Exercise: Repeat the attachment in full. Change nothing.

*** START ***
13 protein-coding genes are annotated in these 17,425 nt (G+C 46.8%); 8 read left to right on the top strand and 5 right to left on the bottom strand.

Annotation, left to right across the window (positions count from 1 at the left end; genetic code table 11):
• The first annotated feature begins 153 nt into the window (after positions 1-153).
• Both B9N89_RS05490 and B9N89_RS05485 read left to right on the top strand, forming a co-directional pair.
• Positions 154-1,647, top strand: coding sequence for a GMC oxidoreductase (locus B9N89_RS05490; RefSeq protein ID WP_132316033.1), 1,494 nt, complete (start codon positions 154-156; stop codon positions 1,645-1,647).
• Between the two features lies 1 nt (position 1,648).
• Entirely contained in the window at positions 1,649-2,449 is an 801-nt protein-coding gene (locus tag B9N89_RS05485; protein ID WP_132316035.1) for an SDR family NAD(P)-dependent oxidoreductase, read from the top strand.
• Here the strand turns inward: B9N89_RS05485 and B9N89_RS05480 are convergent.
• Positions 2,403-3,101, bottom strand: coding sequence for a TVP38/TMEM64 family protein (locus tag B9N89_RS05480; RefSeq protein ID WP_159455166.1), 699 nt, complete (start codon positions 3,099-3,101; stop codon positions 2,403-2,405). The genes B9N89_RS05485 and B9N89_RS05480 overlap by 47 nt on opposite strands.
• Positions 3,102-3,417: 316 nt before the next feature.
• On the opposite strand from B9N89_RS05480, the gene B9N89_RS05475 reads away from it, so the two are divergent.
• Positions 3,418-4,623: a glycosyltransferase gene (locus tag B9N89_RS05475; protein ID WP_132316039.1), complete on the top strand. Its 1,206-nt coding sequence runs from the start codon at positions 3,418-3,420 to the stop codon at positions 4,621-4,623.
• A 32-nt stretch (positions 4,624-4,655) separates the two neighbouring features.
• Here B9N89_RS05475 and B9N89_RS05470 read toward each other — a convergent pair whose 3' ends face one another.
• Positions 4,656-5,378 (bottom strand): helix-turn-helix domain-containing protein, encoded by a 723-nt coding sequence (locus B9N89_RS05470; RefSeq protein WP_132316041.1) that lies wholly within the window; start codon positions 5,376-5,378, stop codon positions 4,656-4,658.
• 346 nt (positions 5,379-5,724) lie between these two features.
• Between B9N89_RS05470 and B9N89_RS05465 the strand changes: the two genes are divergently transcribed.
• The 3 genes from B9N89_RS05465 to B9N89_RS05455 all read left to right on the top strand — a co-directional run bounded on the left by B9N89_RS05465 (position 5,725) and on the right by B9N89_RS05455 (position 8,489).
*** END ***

13 protein-coding genes are annotated in these 17,425 nt (G+C 46.8%); 8 read left to right on the top strand and 5 right to left on the bottom strand.

Annotation, left to right across the window (positions count from 1 at the left end; genetic code table 11):
• The first annotated feature begins 153 nt into the window (after positions 1-153).
• Both B9N89_RS05490 and B9N89_RS05485 read left to right on the top strand, forming a co-directional pair.
• Positions 154-1,647, top strand: coding sequence for a GMC oxidoreductase (locus B9N89_RS05490; RefSeq protein ID WP_132316033.1), 1,494 nt, complete (start codon positions 154-156; stop codon positions 1,645-1,647).
• Between the two features lies 1 nt (position 1,648).
• Entirely contained in the window at positions 1,649-2,449 is an 801-nt protein-coding gene (locus tag B9N89_RS05485; protein ID WP_132316035.1) for an SDR family NAD(P)-dependent oxidoreductase, read from the top strand.
• Here the strand turns inward: B9N89_RS05485 and B9N89_RS05480 are convergent.
• Positions 2,403-3,101, bottom strand: coding sequence for a TVP38/TMEM64 family protein (locus tag B9N89_RS05480; RefSeq protein ID WP_159455166.1), 699 nt, complete (start codon positions 3,099-3,101; stop codon positions 2,403-2,405). The genes B9N89_RS05485 and B9N89_RS05480 overlap by 47 nt on opposite strands.
• Positions 3,102-3,417: 316 nt before the next feature.
• On the opposite strand from B9N89_RS05480, the gene B9N89_RS05475 reads away from it, so the two are divergent.
• Positions 3,418-4,623: a glycosyltransferase gene (locus tag B9N89_RS05475; protein ID WP_132316039.1), complete on the top strand. Its 1,206-nt coding sequence runs from the start codon at positions 3,418-3,420 to the stop codon at positions 4,621-4,623.
• A 32-nt stretch (positions 4,624-4,655) separates the two neighbouring features.
• Here B9N89_RS05475 and B9N89_RS05470 read toward each other — a convergent pair whose 3' ends face one another.
• Positions 4,656-5,378 (bottom strand): helix-turn-helix domain-containing protein, encoded by a 723-nt coding sequence (locus B9N89_RS05470; RefSeq protein WP_132316041.1) that lies wholly within the window; start codon positions 5,376-5,378, stop codon positions 4,656-4,658.
• 346 nt (positions 5,379-5,724) lie between these two features.
• Between B9N89_RS05470 and B9N89_RS05465 the strand changes: the two genes are divergently transcribed.
• The 3 genes from B9N89_RS05465 to B9N89_RS05455 all read left to right on the top strand — a co-directional run bounded on the left by B9N89_RS05465 (position 5,725) and on the right by B9N89_RS05455 (position 8,489).